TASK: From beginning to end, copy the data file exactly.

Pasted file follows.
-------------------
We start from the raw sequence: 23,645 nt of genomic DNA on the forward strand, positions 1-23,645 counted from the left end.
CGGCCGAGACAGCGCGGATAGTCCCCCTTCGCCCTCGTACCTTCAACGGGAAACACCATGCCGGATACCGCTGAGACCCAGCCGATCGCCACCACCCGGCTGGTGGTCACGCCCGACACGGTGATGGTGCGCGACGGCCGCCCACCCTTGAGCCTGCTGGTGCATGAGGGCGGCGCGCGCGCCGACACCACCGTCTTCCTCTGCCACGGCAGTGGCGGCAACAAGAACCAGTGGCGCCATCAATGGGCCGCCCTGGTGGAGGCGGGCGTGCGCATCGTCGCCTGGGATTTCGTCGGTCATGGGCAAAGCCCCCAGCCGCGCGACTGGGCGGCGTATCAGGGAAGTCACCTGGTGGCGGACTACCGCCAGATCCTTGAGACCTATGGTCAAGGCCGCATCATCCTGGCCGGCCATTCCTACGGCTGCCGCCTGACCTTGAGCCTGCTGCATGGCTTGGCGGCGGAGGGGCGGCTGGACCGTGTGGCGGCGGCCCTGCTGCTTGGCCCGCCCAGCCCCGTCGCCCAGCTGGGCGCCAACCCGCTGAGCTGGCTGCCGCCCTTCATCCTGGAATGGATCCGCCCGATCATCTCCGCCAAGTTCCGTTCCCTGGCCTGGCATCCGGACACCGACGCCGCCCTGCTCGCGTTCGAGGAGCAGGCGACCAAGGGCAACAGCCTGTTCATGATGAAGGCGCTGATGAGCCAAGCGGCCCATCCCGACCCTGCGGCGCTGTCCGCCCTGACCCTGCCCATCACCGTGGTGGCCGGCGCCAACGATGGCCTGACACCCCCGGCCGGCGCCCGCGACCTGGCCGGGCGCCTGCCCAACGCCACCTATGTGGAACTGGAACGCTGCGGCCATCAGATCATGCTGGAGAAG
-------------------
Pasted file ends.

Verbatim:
We start from the raw sequence: 23,645 nt of genomic DNA on the forward strand, positions 1-23,645 counted from the left end.
CGGCCGAGACAGCGCGGATAGTCCCCCTTCGCCCTCGTACCTTCAACGGGAAACACCATGCCGGATACCGCTGAGACCCAGCCGATCGCCACCACCCGGCTGGTGGTCACGCCCGACACGGTGATGGTGCGCGACGGCCGCCCACCCTTGAGCCTGCTGGTGCATGAGGGCGGCGCGCGCGCCGACACCACCGTCTTCCTCTGCCACGGCAGTGGCGGCAACAAGAACCAGTGGCGCCATCAATGGGCCGCCCTGGTGGAGGCGGGCGTGCGCATCGTCGCCTGGGATTTCGTCGGTCATGGGCAAAGCCCCCAGCCGCGCGACTGGGCGGCGTATCAGGGAAGTCACCTGGTGGCGGACTACCGCCAGATCCTTGAGACCTATGGTCAAGGCCGCATCATCCTGGCCGGCCATTCCTACGGCTGCCGCCTGACCTTGAGCCTGCTGCATGGCTTGGCGGCGGAGGGGCGGCTGGACCGTGTGGCGGCGGCCCTGCTGCTTGGCCCGCCCAGCCCCGTCGCCCAGCTGGGCGCCAACCCGCTGAGCTGGCTGCCGCCCTTCATCCTGGAATGGATCCGCCCGATCATCTCCGCCAAGTTCCGTTCCCTGGCCTGGCATCCGGACACCGACGCCGCCCTGCTCGCGTTCGAGGAGCAGGCGACCAAGGGCAACAGCCTGTTCATGATGAAGGCGCTGATGAGCCAAGCGGCCCATCCCGACCCTGCGGCGCTGTCCGCCCTGACCCTGCCCATCACCGTGGTGGCCGGCGCCAACGATGGCCTGACACCCCCGGCCGGCGCCCGCGACCTGGCCGGGCGCCTGCCCAACGCCACCTATGTGGAACTGGAACGCTGCGGCCATCAGATCATGCTGGAGAAG